By Dirk Sonniksen | November 29, 2010
Director: Justin Mitchell
Writer(s): John Maier (co-writer), Vince Medeiros, Justin Mitchell
Rio Breaks follows Fabio and Naama, two young friends who attempt to break free of incessant crime and drug trafficking on the streets of Rio de Janeiro. Their outlet? Surfing. Living in the favelas high above the rest of Rio’s inhabitants, the boys journey to the ocean via a steep trek down the mountainside where Rio’s poor eke out a meager existence. The ocean butting up against Rio provides a stunning backdrop to this tale of squalor, an expanse of blue that gives these kids an incentive to break free of the favelas. The ultimate goal for them is a sponsorship that will land them on the international surfing circuit, but will they have what it takes to make it?
Such dreams are wrought with pitfalls as drug gangs like The Red Command prey upon children like Fabio and Naama, turning them from innocent youth into street-ravaged thugs who often end up at the bottom of the “pit,” a giant garbage disposal where bodies are dumped after being murdered. Rio Breaks follows these boys and others, chronicling their struggle to break free from the crime that plagues this place nicknamed “The Marvelous City.”
Director Justin Mitchell does a fantastic job of zeroing in on this unprivileged microcosm, forced to live out its existence (yes, it’s more of an existence than a life) amid the gangs living in what locals refer to as “Vietnam,” aptly named due to the near-constant gunfire that occurs there. We see kids that are literally one step away from a life that will undoubtedly end in violent death. Fortunately, many of these kids are drawn to surfing as a way to escape the gangs.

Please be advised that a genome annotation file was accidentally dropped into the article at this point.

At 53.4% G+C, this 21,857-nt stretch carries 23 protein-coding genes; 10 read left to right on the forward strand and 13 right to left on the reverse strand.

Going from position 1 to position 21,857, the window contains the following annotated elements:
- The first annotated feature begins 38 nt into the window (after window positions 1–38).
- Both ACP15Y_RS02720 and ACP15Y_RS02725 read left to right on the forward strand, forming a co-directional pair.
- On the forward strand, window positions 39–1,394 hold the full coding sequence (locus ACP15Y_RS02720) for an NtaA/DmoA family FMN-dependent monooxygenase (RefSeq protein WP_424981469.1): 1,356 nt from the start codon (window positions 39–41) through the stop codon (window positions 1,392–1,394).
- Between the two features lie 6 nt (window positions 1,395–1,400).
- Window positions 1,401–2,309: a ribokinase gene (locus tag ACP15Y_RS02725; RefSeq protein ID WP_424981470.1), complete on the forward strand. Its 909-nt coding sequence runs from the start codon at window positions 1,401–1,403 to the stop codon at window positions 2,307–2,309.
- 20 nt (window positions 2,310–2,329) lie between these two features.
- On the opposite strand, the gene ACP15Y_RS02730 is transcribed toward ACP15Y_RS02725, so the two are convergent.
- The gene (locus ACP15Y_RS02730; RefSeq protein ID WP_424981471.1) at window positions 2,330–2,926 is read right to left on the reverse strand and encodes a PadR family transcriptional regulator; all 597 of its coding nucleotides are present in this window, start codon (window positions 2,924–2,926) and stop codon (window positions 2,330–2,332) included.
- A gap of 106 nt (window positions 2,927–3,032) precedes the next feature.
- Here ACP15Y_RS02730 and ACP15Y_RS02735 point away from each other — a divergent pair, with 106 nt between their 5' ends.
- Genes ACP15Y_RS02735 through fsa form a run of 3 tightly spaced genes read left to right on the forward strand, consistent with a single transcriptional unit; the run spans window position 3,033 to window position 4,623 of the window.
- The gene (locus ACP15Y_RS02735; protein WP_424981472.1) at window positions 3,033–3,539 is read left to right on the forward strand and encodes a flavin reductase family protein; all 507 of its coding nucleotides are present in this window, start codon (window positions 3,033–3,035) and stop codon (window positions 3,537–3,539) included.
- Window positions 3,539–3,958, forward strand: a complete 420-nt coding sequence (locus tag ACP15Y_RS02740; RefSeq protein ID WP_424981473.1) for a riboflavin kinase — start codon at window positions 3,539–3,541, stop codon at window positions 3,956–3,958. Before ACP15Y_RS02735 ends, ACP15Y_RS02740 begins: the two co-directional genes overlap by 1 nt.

What is fascinating (and heartbreaking) about Rio Breaks is how these young men who are initially drawn to surfing are quickly thrust back into a life of crime. Some have already walked the streets peddling drugs, others join the various gangs as a right of passage—a kind of badge of honor. Most of these kids are well aware that joining the gangs means a short life, with some ending up at the bottom of the “pit.” Nevertheless, this fatal lifestyle is a magnet that pulls them toward the gangs and away from any kind of salvation they might find surfing Rio’s waves.
Subject matter aside, Justin Mitchell provides a lush canvas with some of the best cinematography I’ve seen in a documentary. Fantastic shots of the our young subjects riding the waves of Rio are interspersed with eye-opening views of the favelas of the city. The attention to detail that was obviously spent on the cinematography helped to heighten an already well-paced narrative.
Rio Breaks is a documentary that will likely anger many, as it deals with a country that seems to have completely forgotten those in need. The inhabitants of the favelas are victims not only of the gangs who terrorize their streets, but also the police who seem completely oblivious to the crime running rampant under their noses. (Their excuse is that there is nothing they can do about it.) Indeed, Rio is a city that, due to unending violence and police corruption, appears incapable of any kind of progressive change. Perhaps surfing is one way some of Rio’s youth can escape this tragedy and lead productive lives away from these bloody streets.